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comply

[kuh m-plahy]
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verb (used without object), com·plied, com·ply·ing.
  1. to act or be in accordance with wishes, requests, demands, requirements, conditions, etc.; agree (sometimes followed by with): They asked him to leave and he complied. She has complied with the requirements.
  2. Obsolete. to be courteous or conciliatory.

Origin of comply

1595–1605; < Italian complire < Spanish cumplir (see compliment) to fulfill, accomplish < Latin complēre, equivalent to com- com- + plē- fill + -re infinitive suffix
Related formsun·com·ply·ing, adjective

Synonyms

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1. acquiesce, yield, conform, obey, consent, assent.

Antonyms

1. refuse, resist.
Dictionary.com Unabridged Based on the Random House Unabridged Dictionary, © Random House, Inc. 2018

Examples from the Web for uncomplying

Historical Examples

  • Age and wealth are uncomplying task-masters—habit and power endure restraint with an ill grace.

    The O'Donoghue

    Charles James Lever

  • Not only was the uncomplying Avaugour recalled, but the bishop himself was requested to nominate a successor.

    Count Frontenac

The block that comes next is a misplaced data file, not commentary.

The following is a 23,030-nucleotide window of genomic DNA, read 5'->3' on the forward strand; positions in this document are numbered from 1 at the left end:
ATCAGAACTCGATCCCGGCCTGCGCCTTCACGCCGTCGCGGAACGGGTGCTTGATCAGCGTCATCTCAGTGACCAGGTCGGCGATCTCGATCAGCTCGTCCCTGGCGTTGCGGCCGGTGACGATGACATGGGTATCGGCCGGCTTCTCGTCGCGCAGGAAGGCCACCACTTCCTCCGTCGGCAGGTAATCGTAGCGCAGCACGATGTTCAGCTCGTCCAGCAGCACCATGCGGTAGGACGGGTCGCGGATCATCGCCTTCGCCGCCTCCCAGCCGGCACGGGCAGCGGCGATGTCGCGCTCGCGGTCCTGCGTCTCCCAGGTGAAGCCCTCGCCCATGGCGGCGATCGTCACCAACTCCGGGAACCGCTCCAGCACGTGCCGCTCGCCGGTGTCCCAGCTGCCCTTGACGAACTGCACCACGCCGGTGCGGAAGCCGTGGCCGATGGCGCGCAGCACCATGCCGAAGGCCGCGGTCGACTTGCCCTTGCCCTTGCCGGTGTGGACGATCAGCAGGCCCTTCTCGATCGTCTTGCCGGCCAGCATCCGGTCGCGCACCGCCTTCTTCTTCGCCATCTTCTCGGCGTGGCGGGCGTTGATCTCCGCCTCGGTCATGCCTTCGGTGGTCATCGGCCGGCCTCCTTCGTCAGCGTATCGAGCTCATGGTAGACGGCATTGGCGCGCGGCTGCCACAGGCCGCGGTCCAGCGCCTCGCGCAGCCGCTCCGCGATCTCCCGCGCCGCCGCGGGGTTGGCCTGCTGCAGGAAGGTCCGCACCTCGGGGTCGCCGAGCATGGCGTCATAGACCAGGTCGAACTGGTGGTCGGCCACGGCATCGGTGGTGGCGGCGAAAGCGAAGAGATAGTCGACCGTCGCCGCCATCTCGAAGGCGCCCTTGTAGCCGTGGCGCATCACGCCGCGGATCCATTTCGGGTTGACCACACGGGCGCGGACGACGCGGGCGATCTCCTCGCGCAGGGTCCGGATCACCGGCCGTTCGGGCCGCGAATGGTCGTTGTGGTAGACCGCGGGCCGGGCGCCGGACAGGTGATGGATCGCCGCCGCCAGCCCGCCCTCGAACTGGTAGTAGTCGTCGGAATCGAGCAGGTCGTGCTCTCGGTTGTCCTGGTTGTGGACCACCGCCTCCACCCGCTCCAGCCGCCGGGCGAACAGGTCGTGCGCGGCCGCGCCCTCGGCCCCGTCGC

William Dawson LeSueur

  • In this they were deceived; and his firmness and uncomplying integrity is supposed to have accelerated his fall.

  • Others of the company, as Vane and Adams, incurred the Protector's displeasure by too uncomplying principles.


British Dictionary definitions for uncomplying

comply

verb -plies, -plying or -plied (intr)
  1. (usually foll by with) to act in accordance with rules, wishes, etc; be obedient (to)
  2. obsolete to be obedient or complaisant
Derived Formscomplier, noun

Word Origin

C17: from Italian complire, from Spanish cumplir to complete; see compliment
Collins English Dictionary - Complete & Unabridged 2012 Digital Edition © William Collins Sons & Co. Ltd. 1979, 1986 © HarperCollins Publishers 1998, 2000, 2003, 2005, 2006, 2007, 2009, 2012

Word Origin and History for uncomplying

comply

v.

early 14c., "to fulfill, carry out," from Old French compli, past participle of complir "to accomplish, fulfill, carry out," from Vulgar Latin *complire, from Latin complere "to fill up" (see complete (adj.)). Meaning influenced by ply (v.2). Sense of "to consent" began c.1600 and might have been a reintroduction from Italian, where complire had come to mean "satisfy by 'filling up' the forms of courtesy."

Online Etymology Dictionary, © 2010 Douglas Harper

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